Farming: Thoughts on an intense debate

 
Wheat farming

In a book that's already annoyed a lot of greens with its enthusiasm for nuclear power and geo-engineering, Mark Lynas's The God Species also floats the question of which kind of agriculture is actually best for nature.

The book formed part of my holiday reading - but having accidentally dropped it in the bath, my copy has disintegrated, so I can't bring you any direct quotes from the chapter in question.

But essentially the question is this: is it better for people and for nature to pursue nature-friendly farming over extended areas, or to concentrate agriculture in smaller areas and set aside the rest for nature to do its thing unfettered by plough and seed?

For the author, the second emerges as the favoured option - including the use of genetic technologies where indicated.

GM technologies are just the tip of an iceberg of farming intensification that also includes fertilisers, pesticides, fungicides, mechanisation, high-yield hybrids, irrigation... and much, much more.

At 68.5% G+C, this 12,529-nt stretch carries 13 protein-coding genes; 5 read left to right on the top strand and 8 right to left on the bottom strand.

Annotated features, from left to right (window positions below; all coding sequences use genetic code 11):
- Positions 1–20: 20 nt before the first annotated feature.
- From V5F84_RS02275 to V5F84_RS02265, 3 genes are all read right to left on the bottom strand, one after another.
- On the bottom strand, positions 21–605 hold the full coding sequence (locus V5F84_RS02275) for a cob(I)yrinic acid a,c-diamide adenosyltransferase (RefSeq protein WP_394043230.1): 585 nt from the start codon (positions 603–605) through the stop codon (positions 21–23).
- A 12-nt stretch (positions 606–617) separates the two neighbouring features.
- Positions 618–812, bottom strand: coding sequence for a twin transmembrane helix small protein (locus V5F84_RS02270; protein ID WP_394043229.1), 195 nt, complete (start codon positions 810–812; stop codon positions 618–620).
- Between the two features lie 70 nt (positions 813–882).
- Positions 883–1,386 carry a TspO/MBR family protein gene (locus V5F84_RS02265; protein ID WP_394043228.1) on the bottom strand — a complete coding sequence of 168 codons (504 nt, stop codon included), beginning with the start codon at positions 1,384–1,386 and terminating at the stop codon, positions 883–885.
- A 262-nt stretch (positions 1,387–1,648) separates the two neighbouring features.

Because yields are relatively low in "nature-friendly" farming systems that eschew such technical innovations, he argues, you require more farmland overall - hence, there's more impact on nature overall.

Yet that's a tough sell for much of the green movement, where campaigners in the developed and developing worlds alike argue for more "natural" systems.

As is often the case in this sort of debate, there's a burning need for data.

And this week, the journal Science publishes a paper that probably goes further than any other in analysing the "land-sharing v land-sparing" question.

Sparing the land

Researchers from Cambridge University studied the relationship between farming and two measures of biodiversity - bird and tree abundance - in areas of Ghana and India.